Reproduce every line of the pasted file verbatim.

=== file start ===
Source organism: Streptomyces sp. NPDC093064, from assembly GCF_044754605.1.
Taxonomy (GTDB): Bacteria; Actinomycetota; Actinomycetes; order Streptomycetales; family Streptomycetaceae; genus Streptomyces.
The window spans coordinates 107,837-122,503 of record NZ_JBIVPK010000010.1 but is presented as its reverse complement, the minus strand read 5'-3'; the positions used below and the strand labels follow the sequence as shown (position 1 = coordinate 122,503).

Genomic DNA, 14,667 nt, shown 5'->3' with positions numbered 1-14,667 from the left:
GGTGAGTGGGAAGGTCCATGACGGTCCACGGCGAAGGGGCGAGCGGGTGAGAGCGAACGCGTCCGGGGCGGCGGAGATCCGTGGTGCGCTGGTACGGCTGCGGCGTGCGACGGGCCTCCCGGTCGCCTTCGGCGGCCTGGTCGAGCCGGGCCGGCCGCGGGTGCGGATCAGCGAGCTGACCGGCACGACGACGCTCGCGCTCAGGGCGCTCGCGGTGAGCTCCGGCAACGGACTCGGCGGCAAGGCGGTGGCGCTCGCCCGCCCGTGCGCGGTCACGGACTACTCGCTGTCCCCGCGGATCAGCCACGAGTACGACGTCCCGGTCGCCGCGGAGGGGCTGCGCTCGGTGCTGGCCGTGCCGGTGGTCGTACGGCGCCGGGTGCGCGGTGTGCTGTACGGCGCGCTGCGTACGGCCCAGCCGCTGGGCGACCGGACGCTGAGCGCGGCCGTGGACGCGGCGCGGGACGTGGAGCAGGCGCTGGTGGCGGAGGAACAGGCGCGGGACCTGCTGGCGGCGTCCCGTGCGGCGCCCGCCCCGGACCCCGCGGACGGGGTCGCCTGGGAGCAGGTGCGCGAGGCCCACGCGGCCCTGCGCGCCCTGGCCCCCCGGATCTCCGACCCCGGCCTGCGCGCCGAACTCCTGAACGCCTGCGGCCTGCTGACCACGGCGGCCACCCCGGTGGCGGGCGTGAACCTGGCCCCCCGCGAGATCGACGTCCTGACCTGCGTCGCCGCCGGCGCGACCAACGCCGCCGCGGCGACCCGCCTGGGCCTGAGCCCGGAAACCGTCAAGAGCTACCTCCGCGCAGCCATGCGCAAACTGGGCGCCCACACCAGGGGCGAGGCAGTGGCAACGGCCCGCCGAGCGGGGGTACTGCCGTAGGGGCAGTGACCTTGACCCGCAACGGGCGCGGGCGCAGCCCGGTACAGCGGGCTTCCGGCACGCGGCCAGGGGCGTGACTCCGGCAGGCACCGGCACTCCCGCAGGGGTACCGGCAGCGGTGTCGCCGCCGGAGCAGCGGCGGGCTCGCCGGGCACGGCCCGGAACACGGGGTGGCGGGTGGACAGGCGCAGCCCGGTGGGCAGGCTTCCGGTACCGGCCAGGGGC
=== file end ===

Source organism: Streptomyces sp. NPDC093064, from assembly GCF_044754605.1.
Taxonomy (GTDB): Bacteria; Actinomycetota; Actinomycetes; order Streptomycetales; family Streptomycetaceae; genus Streptomyces.
The window spans coordinates 107,837-122,503 of record NZ_JBIVPK010000010.1 but is presented as its reverse complement, the minus strand read 5'-3'; the positions used below and the strand labels follow the sequence as shown (position 1 = coordinate 122,503).

Genomic DNA, 14,667 nt, shown 5'->3' with positions numbered 1-14,667 from the left:
GGTGAGTGGGAAGGTCCATGACGGTCCACGGCGAAGGGGCGAGCGGGTGAGAGCGAACGCGTCCGGGGCGGCGGAGATCCGTGGTGCGCTGGTACGGCTGCGGCGTGCGACGGGCCTCCCGGTCGCCTTCGGCGGCCTGGTCGAGCCGGGCCGGCCGCGGGTGCGGATCAGCGAGCTGACCGGCACGACGACGCTCGCGCTCAGGGCGCTCGCGGTGAGCTCCGGCAACGGACTCGGCGGCAAGGCGGTGGCGCTCGCCCGCCCGTGCGCGGTCACGGACTACTCGCTGTCCCCGCGGATCAGCCACGAGTACGACGTCCCGGTCGCCGCGGAGGGGCTGCGCTCGGTGCTGGCCGTGCCGGTGGTCGTACGGCGCCGGGTGCGCGGTGTGCTGTACGGCGCGCTGCGTACGGCCCAGCCGCTGGGCGACCGGACGCTGAGCGCGGCCGTGGACGCGGCGCGGGACGTGGAGCAGGCGCTGGTGGCGGAGGAACAGGCGCGGGACCTGCTGGCGGCGTCCCGTGCGGCGCCCGCCCCGGACCCCGCGGACGGGGTCGCCTGGGAGCAGGTGCGCGAGGCCCACGCGGCCCTGCGCGCCCTGGCCCCCCGGATCTCCGACCCCGGCCTGCGCGCCGAACTCCTGAACGCCTGCGGCCTGCTGACCACGGCGGCCACCCCGGTGGCGGGCGTGAACCTGGCCCCCCGCGAGATCGACGTCCTGACCTGCGTCGCCGCCGGCGCGACCAACGCCGCCGCGGCGACCCGCCTGGGCCTGAGCCCGGAAACCGTCAAGAGCTACCTCCGCGCAGCCATGCGCAAACTGGGCGCCCACACCAGGGGCGAGGCAGTGGCAACGGCCCGCCGAGCGGGGGTACTGCCGTAGGGGCAGTGACCTTGACCCGCAACGGGCGCGGGCGCAGCCCGGTACAGCGGGCTTCCGGCACGCGGCCAGGGGCGTGACTCCGGCAGGCACCGGCACTCCCGCAGGGGTACCGGCAGCGGTGTCGCCGCCGGAGCAGCGGCGGGCTCGCCGGGCACGGCCCGGAACACGGGGTGGCGGGTGGACAGGCGCAGCCCGGTGGGCAGGCTTCCGGTACCGGCCAGGGGC